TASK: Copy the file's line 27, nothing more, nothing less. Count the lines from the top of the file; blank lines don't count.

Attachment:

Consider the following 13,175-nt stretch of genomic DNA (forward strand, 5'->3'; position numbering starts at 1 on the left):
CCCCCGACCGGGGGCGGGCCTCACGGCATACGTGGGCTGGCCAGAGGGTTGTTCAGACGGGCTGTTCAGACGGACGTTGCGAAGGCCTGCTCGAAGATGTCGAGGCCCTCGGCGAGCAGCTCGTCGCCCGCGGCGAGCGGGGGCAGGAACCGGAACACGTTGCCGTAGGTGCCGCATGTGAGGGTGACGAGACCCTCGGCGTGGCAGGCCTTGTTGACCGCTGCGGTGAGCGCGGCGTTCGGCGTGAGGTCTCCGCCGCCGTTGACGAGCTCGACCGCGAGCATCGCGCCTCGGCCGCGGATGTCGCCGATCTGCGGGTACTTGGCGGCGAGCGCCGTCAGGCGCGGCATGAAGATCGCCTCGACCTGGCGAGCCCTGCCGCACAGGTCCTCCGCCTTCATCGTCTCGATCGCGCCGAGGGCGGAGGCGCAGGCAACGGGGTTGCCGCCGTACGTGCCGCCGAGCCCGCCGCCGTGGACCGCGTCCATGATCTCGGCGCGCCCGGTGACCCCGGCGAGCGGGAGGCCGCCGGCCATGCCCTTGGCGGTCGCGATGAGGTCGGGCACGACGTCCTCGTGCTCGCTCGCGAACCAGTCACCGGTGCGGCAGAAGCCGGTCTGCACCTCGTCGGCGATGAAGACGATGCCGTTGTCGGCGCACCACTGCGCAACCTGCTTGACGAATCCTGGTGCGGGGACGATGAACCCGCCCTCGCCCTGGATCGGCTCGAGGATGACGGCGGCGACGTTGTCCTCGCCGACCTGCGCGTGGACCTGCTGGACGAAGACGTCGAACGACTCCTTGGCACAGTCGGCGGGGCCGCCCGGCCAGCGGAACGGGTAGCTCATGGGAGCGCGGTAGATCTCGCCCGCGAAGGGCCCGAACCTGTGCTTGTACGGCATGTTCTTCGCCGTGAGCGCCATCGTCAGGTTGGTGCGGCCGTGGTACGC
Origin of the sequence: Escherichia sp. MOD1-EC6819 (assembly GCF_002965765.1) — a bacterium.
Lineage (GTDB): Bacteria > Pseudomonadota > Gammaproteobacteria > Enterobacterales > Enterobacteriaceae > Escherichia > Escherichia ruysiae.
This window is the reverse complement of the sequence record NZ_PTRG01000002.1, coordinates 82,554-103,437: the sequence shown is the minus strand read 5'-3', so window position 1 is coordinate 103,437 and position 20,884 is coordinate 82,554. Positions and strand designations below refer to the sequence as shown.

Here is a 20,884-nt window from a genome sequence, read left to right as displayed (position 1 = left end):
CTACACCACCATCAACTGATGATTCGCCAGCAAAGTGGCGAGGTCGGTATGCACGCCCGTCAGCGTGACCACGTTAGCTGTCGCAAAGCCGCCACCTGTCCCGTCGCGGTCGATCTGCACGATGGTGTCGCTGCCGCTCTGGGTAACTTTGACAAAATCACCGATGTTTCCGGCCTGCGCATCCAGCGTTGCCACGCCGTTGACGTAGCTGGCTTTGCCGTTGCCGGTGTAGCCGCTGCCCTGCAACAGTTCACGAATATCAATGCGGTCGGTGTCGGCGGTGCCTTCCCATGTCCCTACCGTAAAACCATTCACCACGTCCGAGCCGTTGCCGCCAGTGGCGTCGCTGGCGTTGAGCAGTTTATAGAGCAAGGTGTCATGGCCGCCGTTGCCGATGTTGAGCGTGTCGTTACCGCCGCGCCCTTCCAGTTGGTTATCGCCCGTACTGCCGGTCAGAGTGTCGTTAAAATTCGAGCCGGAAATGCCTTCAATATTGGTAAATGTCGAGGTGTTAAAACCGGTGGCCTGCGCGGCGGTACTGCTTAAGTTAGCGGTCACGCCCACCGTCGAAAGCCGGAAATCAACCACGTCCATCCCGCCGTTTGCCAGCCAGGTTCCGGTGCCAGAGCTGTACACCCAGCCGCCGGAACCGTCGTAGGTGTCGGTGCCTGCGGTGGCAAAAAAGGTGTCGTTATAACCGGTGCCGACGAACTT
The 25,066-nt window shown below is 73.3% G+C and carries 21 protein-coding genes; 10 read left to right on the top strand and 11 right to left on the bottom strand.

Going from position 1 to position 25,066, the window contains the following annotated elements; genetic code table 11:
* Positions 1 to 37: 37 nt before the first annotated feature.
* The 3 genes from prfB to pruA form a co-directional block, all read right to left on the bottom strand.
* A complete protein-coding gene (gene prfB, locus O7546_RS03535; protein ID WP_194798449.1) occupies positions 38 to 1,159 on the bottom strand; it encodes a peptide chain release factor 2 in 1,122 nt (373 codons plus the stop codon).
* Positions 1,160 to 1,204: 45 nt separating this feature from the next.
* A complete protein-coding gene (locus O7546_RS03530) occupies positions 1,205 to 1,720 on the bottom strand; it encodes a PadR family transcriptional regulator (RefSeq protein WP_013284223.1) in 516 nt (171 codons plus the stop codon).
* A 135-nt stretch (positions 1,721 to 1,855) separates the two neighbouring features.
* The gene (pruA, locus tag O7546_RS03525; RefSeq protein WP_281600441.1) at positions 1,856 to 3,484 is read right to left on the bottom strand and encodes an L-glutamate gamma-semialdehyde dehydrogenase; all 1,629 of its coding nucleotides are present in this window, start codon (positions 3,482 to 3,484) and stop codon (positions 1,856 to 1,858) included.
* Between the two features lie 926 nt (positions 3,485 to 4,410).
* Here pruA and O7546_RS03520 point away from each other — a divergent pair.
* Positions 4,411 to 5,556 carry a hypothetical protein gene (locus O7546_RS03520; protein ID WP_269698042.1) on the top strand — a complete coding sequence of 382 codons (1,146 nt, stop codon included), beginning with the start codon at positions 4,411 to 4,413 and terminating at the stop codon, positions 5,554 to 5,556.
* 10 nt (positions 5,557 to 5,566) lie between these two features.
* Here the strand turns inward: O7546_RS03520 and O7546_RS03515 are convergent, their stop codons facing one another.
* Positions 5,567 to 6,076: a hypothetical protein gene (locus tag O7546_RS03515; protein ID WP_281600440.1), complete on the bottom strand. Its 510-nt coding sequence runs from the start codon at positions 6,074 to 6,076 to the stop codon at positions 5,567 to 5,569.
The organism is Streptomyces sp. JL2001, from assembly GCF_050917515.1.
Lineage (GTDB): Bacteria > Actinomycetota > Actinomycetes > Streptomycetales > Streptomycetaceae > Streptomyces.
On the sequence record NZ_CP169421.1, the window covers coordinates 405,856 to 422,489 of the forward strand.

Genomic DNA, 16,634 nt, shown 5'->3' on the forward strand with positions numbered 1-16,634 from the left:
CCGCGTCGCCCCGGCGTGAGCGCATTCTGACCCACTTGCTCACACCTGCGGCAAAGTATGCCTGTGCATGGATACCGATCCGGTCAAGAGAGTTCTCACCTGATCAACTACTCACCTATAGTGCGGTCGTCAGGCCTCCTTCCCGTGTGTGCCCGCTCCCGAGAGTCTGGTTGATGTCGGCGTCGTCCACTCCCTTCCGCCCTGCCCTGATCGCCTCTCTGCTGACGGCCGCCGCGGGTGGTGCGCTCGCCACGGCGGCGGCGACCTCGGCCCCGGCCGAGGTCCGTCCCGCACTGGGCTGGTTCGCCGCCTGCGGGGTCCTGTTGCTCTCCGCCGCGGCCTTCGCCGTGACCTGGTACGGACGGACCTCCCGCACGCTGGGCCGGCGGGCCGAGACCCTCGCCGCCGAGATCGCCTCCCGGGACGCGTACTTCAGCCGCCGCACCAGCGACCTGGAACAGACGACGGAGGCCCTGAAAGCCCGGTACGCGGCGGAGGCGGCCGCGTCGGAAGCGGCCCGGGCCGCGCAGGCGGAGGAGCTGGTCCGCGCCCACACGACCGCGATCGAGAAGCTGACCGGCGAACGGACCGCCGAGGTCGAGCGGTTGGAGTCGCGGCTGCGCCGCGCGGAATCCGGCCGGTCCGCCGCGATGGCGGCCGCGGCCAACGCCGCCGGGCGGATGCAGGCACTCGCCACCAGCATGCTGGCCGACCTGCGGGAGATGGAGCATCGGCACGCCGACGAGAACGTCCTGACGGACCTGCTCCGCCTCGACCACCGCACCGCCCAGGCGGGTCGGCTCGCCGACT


CCGCGTCGCCCCGGCGTGAGCGCATTCTGACCCACTTGCTCACACCTGCGGCAAAGTATGCCTGTGCATGGATACCGATCCGGTCAAGAGAGTTCTCACCTGATCAACTACTCACCTATAGTGCGGTCGTCAGGCCTCCTTCCCGTGTGTGCCCGCTCCCGAGAGTCTGGTTGATGTCGGCGTCGTCCACTCCCTTCCGCCCTGCCCTGATCGCCTCTCTGCTGACGGCCGCCGCGGGTGGTGCGCTCGCCACGGCGGCGGCGACCTCGGCCCCGGCCGAGGTCCGTCCCGCACTGGGCTGGTTCGCCGCCTGCGGGGTCCTGTTGCTCTCCGCCGCGGCCTTCGCCGTGACCTGGTACGGACGGACCTCCCGCACGCTGGGCCGGCGGGCCGAGACCCTCGCCGCCGAGATCGCCTCCCGGGACGCGTACTTCAGCCGCCGCACCAGCGACCTGGAACAGACGACGGAGGCCCTGAAAGCCCGGTACGCGGCGGAGGCGGCCGCGTCGGAAGCGGCCCGGGCCGCGCAGGCGGAGGAGCTGGTCCGCGCCCACACGACCGCGATCGAGAAGCTGACCGGCGAACGGACCGCCGAGGTCGAGCGGTTGGAGTCGCGGCTGCGCCGCGCGGAATCCGGCCGGTCCGCCGCGATGGCGGCCGCGGCCAACGCCGCCGGGCGGATGCAGGCACTCGCCACCAGCATGCTGGCCGACCTGCGGGAGATGGAGCATCGGCACGCCGACGAGAACGTCCTGACGGACCTGCTCCGCCTCGACCACCGCACCGCCCAGGCGGGTCGGCTCGCCGACT